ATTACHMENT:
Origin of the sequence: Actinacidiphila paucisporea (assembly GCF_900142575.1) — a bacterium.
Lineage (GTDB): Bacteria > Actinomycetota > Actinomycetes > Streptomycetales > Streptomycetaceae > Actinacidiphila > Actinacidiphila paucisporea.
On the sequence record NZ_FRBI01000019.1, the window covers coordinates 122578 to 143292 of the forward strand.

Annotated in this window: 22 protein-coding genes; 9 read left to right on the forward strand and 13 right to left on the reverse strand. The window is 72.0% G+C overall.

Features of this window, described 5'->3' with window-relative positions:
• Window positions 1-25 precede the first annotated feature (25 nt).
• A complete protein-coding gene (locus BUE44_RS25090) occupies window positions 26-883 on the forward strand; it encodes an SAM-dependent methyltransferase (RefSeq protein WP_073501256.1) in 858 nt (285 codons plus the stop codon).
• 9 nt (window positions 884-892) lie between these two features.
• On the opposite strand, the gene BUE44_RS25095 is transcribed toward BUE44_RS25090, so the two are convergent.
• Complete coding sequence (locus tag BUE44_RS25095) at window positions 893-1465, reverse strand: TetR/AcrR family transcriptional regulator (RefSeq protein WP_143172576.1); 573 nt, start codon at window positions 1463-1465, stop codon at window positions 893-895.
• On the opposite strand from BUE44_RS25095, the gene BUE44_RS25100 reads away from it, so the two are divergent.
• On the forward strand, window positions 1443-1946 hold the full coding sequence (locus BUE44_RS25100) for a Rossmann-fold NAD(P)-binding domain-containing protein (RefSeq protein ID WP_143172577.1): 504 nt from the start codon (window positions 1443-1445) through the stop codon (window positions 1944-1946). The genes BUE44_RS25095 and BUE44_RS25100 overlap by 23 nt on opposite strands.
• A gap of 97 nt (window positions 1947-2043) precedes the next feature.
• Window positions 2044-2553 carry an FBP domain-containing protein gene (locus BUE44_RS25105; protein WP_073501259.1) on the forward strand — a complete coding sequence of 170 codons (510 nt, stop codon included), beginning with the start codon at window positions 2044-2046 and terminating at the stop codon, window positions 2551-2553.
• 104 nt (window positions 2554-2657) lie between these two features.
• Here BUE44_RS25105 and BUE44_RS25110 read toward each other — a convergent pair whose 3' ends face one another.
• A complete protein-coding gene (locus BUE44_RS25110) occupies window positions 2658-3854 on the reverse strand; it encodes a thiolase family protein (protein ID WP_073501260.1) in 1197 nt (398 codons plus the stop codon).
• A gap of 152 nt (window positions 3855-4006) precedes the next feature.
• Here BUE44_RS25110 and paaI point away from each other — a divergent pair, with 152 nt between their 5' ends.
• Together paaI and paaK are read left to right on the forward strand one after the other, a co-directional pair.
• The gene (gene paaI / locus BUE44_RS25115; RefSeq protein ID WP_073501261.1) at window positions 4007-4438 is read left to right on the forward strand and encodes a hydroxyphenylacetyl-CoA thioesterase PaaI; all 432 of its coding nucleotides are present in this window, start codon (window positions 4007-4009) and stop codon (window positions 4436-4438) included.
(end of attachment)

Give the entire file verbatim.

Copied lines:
Origin of the sequence: Actinacidiphila paucisporea (assembly GCF_900142575.1) — a bacterium.
Lineage (GTDB): Bacteria > Actinomycetota > Actinomycetes > Streptomycetales > Streptomycetaceae > Actinacidiphila > Actinacidiphila paucisporea.
On the sequence record NZ_FRBI01000019.1, the window covers coordinates 122578 to 143292 of the forward strand.

Annotated in this window: 22 protein-coding genes; 9 read left to right on the forward strand and 13 right to left on the reverse strand. The window is 72.0% G+C overall.

Features of this window, described 5'->3' with window-relative positions:
• Window positions 1-25 precede the first annotated feature (25 nt).
• A complete protein-coding gene (locus BUE44_RS25090) occupies window positions 26-883 on the forward strand; it encodes an SAM-dependent methyltransferase (RefSeq protein WP_073501256.1) in 858 nt (285 codons plus the stop codon).
• 9 nt (window positions 884-892) lie between these two features.
• On the opposite strand, the gene BUE44_RS25095 is transcribed toward BUE44_RS25090, so the two are convergent.
• Complete coding sequence (locus tag BUE44_RS25095) at window positions 893-1465, reverse strand: TetR/AcrR family transcriptional regulator (RefSeq protein WP_143172576.1); 573 nt, start codon at window positions 1463-1465, stop codon at window positions 893-895.
• On the opposite strand from BUE44_RS25095, the gene BUE44_RS25100 reads away from it, so the two are divergent.
• On the forward strand, window positions 1443-1946 hold the full coding sequence (locus BUE44_RS25100) for a Rossmann-fold NAD(P)-binding domain-containing protein (RefSeq protein ID WP_143172577.1): 504 nt from the start codon (window positions 1443-1445) through the stop codon (window positions 1944-1946). The genes BUE44_RS25095 and BUE44_RS25100 overlap by 23 nt on opposite strands.
• A gap of 97 nt (window positions 1947-2043) precedes the next feature.
• Window positions 2044-2553 carry an FBP domain-containing protein gene (locus BUE44_RS25105; protein WP_073501259.1) on the forward strand — a complete coding sequence of 170 codons (510 nt, stop codon included), beginning with the start codon at window positions 2044-2046 and terminating at the stop codon, window positions 2551-2553.
• 104 nt (window positions 2554-2657) lie between these two features.
• Here BUE44_RS25105 and BUE44_RS25110 read toward each other — a convergent pair whose 3' ends face one another.
• A complete protein-coding gene (locus BUE44_RS25110) occupies window positions 2658-3854 on the reverse strand; it encodes a thiolase family protein (protein ID WP_073501260.1) in 1197 nt (398 codons plus the stop codon).
• A gap of 152 nt (window positions 3855-4006) precedes the next feature.
• Here BUE44_RS25110 and paaI point away from each other — a divergent pair, with 152 nt between their 5' ends.
• Together paaI and paaK are read left to right on the forward strand one after the other, a co-directional pair.
• The gene (gene paaI / locus BUE44_RS25115; RefSeq protein ID WP_073501261.1) at window positions 4007-4438 is read left to right on the forward strand and encodes a hydroxyphenylacetyl-CoA thioesterase PaaI; all 432 of its coding nucleotides are present in this window, start codon (window positions 4007-4009) and stop codon (window positions 4436-4438) included.